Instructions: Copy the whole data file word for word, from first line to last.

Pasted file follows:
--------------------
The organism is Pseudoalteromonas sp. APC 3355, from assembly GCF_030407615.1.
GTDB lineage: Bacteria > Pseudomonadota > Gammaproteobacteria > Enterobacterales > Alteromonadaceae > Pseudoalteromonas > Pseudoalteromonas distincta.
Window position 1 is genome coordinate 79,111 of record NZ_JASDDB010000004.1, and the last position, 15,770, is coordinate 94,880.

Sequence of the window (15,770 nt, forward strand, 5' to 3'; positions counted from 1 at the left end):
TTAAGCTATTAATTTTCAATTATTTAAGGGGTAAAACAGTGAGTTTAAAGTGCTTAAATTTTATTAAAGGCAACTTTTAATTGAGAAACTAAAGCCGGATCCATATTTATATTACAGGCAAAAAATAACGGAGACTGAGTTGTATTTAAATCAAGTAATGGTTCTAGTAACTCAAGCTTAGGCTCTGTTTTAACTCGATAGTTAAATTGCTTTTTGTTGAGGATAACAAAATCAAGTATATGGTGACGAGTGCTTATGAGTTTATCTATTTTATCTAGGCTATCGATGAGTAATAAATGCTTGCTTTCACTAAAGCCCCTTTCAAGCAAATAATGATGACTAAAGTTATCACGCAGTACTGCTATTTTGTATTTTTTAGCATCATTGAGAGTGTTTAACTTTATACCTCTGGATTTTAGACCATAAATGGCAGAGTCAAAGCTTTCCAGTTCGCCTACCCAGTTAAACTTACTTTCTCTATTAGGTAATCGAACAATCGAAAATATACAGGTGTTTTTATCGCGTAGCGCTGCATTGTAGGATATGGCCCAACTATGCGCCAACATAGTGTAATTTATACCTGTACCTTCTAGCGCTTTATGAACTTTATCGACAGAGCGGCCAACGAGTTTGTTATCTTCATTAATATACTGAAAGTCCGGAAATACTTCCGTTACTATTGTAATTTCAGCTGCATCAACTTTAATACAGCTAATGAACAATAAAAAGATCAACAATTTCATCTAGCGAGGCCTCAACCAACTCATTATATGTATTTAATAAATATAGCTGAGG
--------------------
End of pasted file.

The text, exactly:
The organism is Pseudoalteromonas sp. APC 3355, from assembly GCF_030407615.1.
GTDB lineage: Bacteria > Pseudomonadota > Gammaproteobacteria > Enterobacterales > Alteromonadaceae > Pseudoalteromonas > Pseudoalteromonas distincta.
Window position 1 is genome coordinate 79,111 of record NZ_JASDDB010000004.1, and the last position, 15,770, is coordinate 94,880.

Sequence of the window (15,770 nt, forward strand, 5' to 3'; positions counted from 1 at the left end):
TTAAGCTATTAATTTTCAATTATTTAAGGGGTAAAACAGTGAGTTTAAAGTGCTTAAATTTTATTAAAGGCAACTTTTAATTGAGAAACTAAAGCCGGATCCATATTTATATTACAGGCAAAAAATAACGGAGACTGAGTTGTATTTAAATCAAGTAATGGTTCTAGTAACTCAAGCTTAGGCTCTGTTTTAACTCGATAGTTAAATTGCTTTTTGTTGAGGATAACAAAATCAAGTATATGGTGACGAGTGCTTATGAGTTTATCTATTTTATCTAGGCTATCGATGAGTAATAAATGCTTGCTTTCACTAAAGCCCCTTTCAAGCAAATAATGATGACTAAAGTTATCACGCAGTACTGCTATTTTGTATTTTTTAGCATCATTGAGAGTGTTTAACTTTATACCTCTGGATTTTAGACCATAAATGGCAGAGTCAAAGCTTTCCAGTTCGCCTACCCAGTTAAACTTACTTTCTCTATTAGGTAATCGAACAATCGAAAATATACAGGTGTTTTTATCGCGTAGCGCTGCATTGTAGGATATGGCCCAACTATGCGCCAACATAGTGTAATTTATACCTGTACCTTCTAGCGCTTTATGAACTTTATCGACAGAGCGGCCAACGAGTTTGTTATCTTCATTAATATACTGAAAGTCCGGAAATACTTCCGTTACTATTGTAATTTCAGCTGCATCAACTTTAATACAGCTAATGAACAATAAAAAGATCAACAATTTCATCTAGCGAGGCCTCAACCAACTCATTATATGTATTTAATAAATATAGCTGAGG